After that, Snap4Arduino behaved extraordinarily well. For one, Snap has a lot more default blocks than any of the two Blockly-based programming languages. Another thing going for it is that, once you have uploaded StandardFirmata to the board, you can forget about the official Arduino IDE. If you are working with students, that's one less program you have to worry about.

However, as with BlocklyDuino, you have no way to include customized libraries: no serial channel and no panel for messages from the IDE; in fact, no connection to the IDE at all.

Another drawback is that it doesn't work on the Rasp Pi at all. Only Intel-based operating systems are supported.

That said, you can do plenty of cool things with Snap4Arduino to initiate students and beginners into the mysteries of Arduino programming. Figure 7 shows a script that, given the hardware setup shown in Figure 8, reads in a value from the potentiometer and spins the sprite on the stage (top right) accordingly.

Figure 7: This Snap4Arduino program reacts to input from the potentiometer in Figure 8.
Figure 8: Wiring diagram for the Snap4Arduino project.

Snap!2Arduino

Snap!2Arduino [8], or s2a for short, is an extension for Scratch and Snap that provides support for Arduino boards. For some hare-brained backward reason, the people in charge of Scratch have decided to rewrite the language entirely in Flash (!), so I will be ignoring the Scratch bit and concentrating on the Snap! bit.

To get s2a up and running, download the software from the developers' GitHub repository and install some dependencies:

git clone https://github.com/MrYsLab/s2a_fm.git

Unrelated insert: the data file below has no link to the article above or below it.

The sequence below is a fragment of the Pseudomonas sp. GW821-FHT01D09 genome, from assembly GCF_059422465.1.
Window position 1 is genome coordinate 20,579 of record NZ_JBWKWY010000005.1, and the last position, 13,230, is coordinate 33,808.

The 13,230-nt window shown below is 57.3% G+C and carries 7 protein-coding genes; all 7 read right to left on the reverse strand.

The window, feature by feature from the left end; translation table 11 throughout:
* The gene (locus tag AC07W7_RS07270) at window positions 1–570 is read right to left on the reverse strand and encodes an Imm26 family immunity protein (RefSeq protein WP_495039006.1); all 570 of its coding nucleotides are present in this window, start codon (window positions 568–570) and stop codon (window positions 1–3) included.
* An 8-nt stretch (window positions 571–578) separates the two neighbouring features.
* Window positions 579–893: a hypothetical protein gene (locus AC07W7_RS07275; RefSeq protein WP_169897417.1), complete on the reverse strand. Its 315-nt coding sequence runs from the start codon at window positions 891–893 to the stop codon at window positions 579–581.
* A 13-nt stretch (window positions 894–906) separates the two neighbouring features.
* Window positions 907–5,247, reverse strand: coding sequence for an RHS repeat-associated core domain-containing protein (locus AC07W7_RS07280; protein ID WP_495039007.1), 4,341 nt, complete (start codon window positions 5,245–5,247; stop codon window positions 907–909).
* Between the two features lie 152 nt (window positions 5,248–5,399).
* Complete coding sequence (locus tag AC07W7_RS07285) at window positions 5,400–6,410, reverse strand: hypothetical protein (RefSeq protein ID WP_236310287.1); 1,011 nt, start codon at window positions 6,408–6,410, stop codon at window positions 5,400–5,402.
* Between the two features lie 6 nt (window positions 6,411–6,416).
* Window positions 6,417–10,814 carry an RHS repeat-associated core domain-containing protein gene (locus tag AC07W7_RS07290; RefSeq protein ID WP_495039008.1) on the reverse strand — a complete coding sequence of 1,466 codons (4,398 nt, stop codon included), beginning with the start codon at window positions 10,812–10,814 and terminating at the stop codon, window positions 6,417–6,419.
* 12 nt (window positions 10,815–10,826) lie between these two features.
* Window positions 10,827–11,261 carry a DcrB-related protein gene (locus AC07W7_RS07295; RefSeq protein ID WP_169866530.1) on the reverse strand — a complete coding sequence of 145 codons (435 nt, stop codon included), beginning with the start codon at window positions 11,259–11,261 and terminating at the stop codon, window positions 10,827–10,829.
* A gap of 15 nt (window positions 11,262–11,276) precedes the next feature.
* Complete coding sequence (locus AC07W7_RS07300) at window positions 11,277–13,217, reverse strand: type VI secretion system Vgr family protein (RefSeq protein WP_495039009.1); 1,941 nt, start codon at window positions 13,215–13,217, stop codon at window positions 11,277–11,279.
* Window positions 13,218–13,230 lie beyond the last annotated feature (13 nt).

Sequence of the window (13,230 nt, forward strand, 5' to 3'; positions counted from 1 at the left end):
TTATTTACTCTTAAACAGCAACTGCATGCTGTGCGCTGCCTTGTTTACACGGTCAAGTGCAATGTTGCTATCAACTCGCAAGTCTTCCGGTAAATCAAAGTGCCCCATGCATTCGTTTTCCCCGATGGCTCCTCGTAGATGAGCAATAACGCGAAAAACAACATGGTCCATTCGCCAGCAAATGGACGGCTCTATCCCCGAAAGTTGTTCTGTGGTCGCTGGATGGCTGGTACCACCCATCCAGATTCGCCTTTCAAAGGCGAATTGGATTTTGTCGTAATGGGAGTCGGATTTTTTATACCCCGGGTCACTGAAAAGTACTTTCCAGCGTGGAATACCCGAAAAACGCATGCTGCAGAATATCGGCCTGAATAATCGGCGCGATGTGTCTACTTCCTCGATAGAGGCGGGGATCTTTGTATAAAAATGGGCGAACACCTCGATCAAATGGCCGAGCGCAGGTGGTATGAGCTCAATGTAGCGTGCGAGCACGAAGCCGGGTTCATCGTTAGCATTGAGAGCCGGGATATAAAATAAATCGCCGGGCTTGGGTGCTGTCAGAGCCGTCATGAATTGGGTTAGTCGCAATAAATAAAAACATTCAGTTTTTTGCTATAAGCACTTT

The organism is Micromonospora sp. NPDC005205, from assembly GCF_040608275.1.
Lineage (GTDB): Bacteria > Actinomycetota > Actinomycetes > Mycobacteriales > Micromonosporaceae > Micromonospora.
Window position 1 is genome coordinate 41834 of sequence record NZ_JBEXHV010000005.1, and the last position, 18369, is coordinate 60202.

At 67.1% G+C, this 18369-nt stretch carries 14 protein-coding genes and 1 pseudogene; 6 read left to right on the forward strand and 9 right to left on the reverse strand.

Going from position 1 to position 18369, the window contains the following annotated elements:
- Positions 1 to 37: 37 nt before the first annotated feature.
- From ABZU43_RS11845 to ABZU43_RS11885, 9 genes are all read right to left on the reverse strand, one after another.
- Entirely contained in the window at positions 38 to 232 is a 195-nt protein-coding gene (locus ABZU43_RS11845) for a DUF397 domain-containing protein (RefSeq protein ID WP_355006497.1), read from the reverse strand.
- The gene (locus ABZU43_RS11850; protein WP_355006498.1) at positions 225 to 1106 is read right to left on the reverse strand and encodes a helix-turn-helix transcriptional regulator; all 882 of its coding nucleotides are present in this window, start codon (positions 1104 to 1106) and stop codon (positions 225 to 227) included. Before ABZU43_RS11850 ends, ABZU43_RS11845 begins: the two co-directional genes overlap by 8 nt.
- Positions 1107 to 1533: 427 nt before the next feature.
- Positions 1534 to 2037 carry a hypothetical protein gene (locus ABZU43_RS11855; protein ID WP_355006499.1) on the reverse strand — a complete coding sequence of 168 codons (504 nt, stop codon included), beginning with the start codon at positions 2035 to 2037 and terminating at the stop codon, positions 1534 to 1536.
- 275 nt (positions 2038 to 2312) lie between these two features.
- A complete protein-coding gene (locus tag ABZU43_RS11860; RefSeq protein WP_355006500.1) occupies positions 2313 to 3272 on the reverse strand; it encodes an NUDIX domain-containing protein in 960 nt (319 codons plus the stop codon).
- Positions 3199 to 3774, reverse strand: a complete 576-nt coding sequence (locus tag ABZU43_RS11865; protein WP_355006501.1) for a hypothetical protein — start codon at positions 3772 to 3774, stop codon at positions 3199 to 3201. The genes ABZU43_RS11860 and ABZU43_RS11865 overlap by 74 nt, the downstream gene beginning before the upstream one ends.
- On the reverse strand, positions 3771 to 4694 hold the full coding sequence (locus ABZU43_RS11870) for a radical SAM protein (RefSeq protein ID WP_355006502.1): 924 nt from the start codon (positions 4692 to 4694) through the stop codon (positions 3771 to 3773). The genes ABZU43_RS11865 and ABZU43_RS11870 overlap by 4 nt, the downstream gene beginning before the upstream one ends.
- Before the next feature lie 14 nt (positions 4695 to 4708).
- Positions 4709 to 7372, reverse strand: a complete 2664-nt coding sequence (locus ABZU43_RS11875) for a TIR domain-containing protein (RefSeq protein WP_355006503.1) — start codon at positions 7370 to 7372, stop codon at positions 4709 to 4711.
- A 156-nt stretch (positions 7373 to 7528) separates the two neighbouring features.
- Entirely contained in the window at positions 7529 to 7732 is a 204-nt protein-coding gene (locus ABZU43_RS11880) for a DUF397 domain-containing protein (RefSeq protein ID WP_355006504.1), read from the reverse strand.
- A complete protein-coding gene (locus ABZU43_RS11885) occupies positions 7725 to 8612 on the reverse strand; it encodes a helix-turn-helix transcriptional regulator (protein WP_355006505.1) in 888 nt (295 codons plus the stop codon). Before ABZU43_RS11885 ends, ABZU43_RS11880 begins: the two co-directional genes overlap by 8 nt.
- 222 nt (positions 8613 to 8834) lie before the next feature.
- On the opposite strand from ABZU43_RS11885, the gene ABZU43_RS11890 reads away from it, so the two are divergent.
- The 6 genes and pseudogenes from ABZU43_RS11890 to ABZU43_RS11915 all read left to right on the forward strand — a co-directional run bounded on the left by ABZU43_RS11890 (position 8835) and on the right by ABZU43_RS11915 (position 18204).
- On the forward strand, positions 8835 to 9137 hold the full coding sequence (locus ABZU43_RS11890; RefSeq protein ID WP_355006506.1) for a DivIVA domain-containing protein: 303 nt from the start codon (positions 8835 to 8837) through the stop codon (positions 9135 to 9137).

pip install pyserial
pip install pymata

The pySerial module allows Python to talk with the Arduino over the Serial channel and the PyMata module is Python's interface for the Firmata protocol you installed on your Arduino board earlier.

From the above, you might have guessed that, as with Snap4Arduino, you first have to upload the StandardFirmata sketch to the board you're going to use, if you haven't done so already, by opening the Arduino IDE, configuring it for your board, navigating to Files | Examples | Firmata | StandardFirmata, and uploading.

Leave your Arduino board hooked up to your computer, change into the s2a_fm/ directory, and run

python s2a_fm.py

to start a server that acts like bridge between Snap! (or Scratch) and the Arduino.

You can now start a server running Snap! locally as explained in the Snap! article [5], or you could just visit the official Snap! server online [9]. One way or the other, you will first see a vanilla Snap! without any Arduino extensions.

To load in the extensions, click on the left-most button in the toolbar (with the icon that looks like a sheet of paper with a folded corner). In the menu that opens, choose Import and navigate to the s2a_fm/Snap!Files/ directory on your hard disk. Select the s2a_fm_Snap_base.xml file and click Open.

Now you have a number of new blocks that allow you to interact with your Arduino.

Whereas the Snap4Arduino program discussed earlier places its blocks in a specific Arduino category, s2a spreads them out over several categories depending on their function. You will find a servo block under Motion and analogue and digital input blocks in Sensing, for example.

Another difference is that, in s2a, you have to designate a pin explicitly as input or output (as you would in the setup() section of a native Arduino sketch), whereas in Snap4Arduino, it is done automatically. In Figure 9 you can see how the Snap4Arduino script would have to be rewritten in s2a. Notice the extra block to initialize the pin.

Does it work on the Raspberry Pi? Sort of. Again, you will have to resort to Firefox, but even then, the heavy JavaScript load Snap! puts on the Rasp Pi will make the interaction with the interface laggy and might even crash your Pi. You are better off accessing it from a regular computer.

Conclusion

None of the above programming environments is a serious drop-in for the standard Arduino IDE, but that is not their aim anyway. As with Scratch, BlocklyDuino, Ardublockly, Snap4Arduino, and s2a are designed as teaching tools. The graphical blocks help students visualize how the abstract keywords of other programming languages work.

The added incentive of being able to interact with an Arduino makes a block-based programming language all that more enticing. In that way, the IDEs discussed here are great and an excellent way of getting students into being creative with Arduino.